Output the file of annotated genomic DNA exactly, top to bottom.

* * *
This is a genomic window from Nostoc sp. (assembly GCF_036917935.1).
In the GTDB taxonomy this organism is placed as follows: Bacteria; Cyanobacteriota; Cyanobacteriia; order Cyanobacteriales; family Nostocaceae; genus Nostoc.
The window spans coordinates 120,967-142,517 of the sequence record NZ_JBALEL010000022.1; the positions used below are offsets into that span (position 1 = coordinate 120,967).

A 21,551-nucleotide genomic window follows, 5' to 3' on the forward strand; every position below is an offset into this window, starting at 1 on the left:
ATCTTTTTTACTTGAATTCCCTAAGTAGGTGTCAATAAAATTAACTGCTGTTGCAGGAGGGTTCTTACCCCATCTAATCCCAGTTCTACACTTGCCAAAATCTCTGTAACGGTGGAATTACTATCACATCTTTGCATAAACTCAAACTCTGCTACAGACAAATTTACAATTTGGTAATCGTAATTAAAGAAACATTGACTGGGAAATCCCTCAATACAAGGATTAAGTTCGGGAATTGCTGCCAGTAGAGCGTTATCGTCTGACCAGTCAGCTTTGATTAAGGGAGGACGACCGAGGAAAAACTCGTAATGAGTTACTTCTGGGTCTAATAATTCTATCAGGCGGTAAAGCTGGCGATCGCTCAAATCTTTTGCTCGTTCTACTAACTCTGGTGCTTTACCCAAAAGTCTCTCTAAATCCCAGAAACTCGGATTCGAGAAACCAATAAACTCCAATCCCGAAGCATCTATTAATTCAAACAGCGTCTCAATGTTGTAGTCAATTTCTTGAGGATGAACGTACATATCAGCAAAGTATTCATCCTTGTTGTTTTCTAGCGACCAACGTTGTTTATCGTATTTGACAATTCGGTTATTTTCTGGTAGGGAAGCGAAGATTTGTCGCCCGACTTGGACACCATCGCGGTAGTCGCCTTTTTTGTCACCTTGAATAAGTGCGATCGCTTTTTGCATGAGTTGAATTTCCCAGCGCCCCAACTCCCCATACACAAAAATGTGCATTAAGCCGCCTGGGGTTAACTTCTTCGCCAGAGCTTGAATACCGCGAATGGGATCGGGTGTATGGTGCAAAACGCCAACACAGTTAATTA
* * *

This is a genomic window from Nostoc sp. (assembly GCF_036917935.1).
In the GTDB taxonomy this organism is placed as follows: Bacteria; Cyanobacteriota; Cyanobacteriia; order Cyanobacteriales; family Nostocaceae; genus Nostoc.
The window spans coordinates 120,967-142,517 of the sequence record NZ_JBALEL010000022.1; the positions used below are offsets into that span (position 1 = coordinate 120,967).

A 21,551-nucleotide genomic window follows, 5' to 3' on the forward strand; every position below is an offset into this window, starting at 1 on the left:
ATCTTTTTTACTTGAATTCCCTAAGTAGGTGTCAATAAAATTAACTGCTGTTGCAGGAGGGTTCTTACCCCATCTAATCCCAGTTCTACACTTGCCAAAATCTCTGTAACGGTGGAATTACTATCACATCTTTGCATAAACTCAAACTCTGCTACAGACAAATTTACAATTTGGTAATCGTAATTAAAGAAACATTGACTGGGAAATCCCTCAATACAAGGATTAAGTTCGGGAATTGCTGCCAGTAGAGCGTTATCGTCTGACCAGTCAGCTTTGATTAAGGGAGGACGACCGAGGAAAAACTCGTAATGAGTTACTTCTGGGTCTAATAATTCTATCAGGCGGTAAAGCTGGCGATCGCTCAAATCTTTTGCTCGTTCTACTAACTCTGGTGCTTTACCCAAAAGTCTCTCTAAATCCCAGAAACTCGGATTCGAGAAACCAATAAACTCCAATCCCGAAGCATCTATTAATTCAAACAGCGTCTCAATGTTGTAGTCAATTTCTTGAGGATGAACGTACATATCAGCAAAGTATTCATCCTTGTTGTTTTCTAGCGACCAACGTTGTTTATCGTATTTGACAATTCGGTTATTTTCTGGTAGGGAAGCGAAGATTTGTCGCCCGACTTGGACACCATCGCGGTAGTCGCCTTTTTTGTCACCTTGAATAAGTGCGATCGCTTTTTGCATGAGTTGAATTTCCCAGCGCCCCAACTCCCCATACACAAAAATGTGCATTAAGCCGCCTGGGGTTAACTTCTTCGCCAGAGCTTGAATACCGCGAATGGGATCGGGTGTATGGTGCAAAACGCCAACACAGTTAATTA